Every semester I ask my students to write inquiry-based project plans that focus on helping their pupils research some ecological threat we face and learn how we can help solve it. And every semester, a suspicious number of students choose recycling, and several problems pop up. First, their plans don’t spend any time exploring with children the reasons why trash is a problem for people and the planet; they just jump ahead to teaching kids about recycling. Perhaps this is because they themselves never learned about the ways that trash harms life, so they can’t teach about it yet. Second, others skip teaching about the problems trash causes because they don’t want to teach such sad content. I then point out that children’s clothes rarely catch on fire yet we teach kids “stop, drop, and roll,” so surely we can teach kids about environmental crises that will affect everyone on Earth. Third, my students often plan some “re-use” activities such as making artwork out of junk, not recognizing that this artwork eventually winds up in the trash—so that doesn’t really solve anything. Fourth, even though reducing consumption is far and away the most potent and essential solution for this ecological problem, most won’t bring it up until I tell them they must include it. The conceptual leap we need citizens and teachers to make is to realize that stabilizing the climate and healing ecosystems requires a true metamorphosis of our economies and lifestyles in which we achieve massive reductions in human consumption and wastes.  

Successes in Preparing Teachers for Life-Based Education

Amazing Children’s Books   

Our P-5 teacher education faculty has a large storage room full of materials for teaching children, and in the last year alone, I spent over $800 adding to my collection of children’s books. I focused on books related to learning about the crises we face and how to heal society and ecosystems. Happily, there is a mountain of amazing children’s literature on a wide range of the issues that are critical for healing society and ecosystems—from worms to plastic bags to climate change and from empathy to diverse cultures and meeting everyone’s basic needs.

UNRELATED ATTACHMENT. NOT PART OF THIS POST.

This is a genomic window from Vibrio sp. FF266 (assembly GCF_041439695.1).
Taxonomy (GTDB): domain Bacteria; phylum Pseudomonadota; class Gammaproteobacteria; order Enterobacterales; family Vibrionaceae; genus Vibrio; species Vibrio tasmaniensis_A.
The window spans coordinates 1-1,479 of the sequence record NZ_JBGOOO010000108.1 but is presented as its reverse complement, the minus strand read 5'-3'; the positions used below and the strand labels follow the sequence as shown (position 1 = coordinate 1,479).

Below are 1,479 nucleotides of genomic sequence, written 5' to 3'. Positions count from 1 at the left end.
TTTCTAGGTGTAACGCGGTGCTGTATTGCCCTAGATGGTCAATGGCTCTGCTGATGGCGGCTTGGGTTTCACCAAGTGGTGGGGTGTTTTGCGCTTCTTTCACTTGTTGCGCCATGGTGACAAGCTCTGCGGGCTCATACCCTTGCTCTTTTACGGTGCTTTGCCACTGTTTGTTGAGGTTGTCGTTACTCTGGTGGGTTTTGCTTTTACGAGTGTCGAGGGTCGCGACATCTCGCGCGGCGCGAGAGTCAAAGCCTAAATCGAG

Change Starts With Us by Sophie Beer

Fortunately, most children’s books do a wonderful job of presenting key information and/or inspiring role models in very engaging and non-scary ways. In fact, one of my most successful teaching activities from last year was taking time for free voluntary reading in most class sessions: I would spread out a huge collection of these beautiful and amazingly-crafted children’s books, let students read them, then let them share—what would kids learn from the book, what did they like or not like about the book, etc. My students loved this activity, and they were learning key content they often didn’t know while discovering great teaching materials they can use in their classrooms to help their pupils learn how to heal society and the Earth. 

Inspiring Teaching Plans

While some students struggle to get past recycling, that problem is usually confined to students in early stages of our teacher licensure program. In contrast, students who had completed our program and were taking the 4th-5th endorsement classes crafted some amazing curriculum plans: Content-rich unit plans with engaging activities that provided in-depth exploration of a specific ecological problem. This helped pupils learn about it, then teach others about the solutions. Truly inspiring stuff, but I couldn’t figure out why these plans were better than many plans from my other masters’ students. I finally figured out what the secret sauce was—but I only figured it out by writing this case study. I had scaffolded students’ final unit plans by making them do two prior assignments on their ecosystem, examining the characteristics and needs of a specific living thing in their ecosystem, interdependencies in that ecosystem, factors that were harming that ecosystem, consequences of that ecosystem breaking down, solutions, and perhaps most important of all, how they would meet their pupils’ basic psychological needs while teaching about all of this. Making them learn all that content and take all those different factors into account really paid off in terrific teaching plans.

In conclusion, if we prepare teachers well to teach their students about these crises and how we can fix them, the next generation of high school graduates will enter adulthood—and perhaps teacher education—already well-equipped to be guardians of human and planetary life.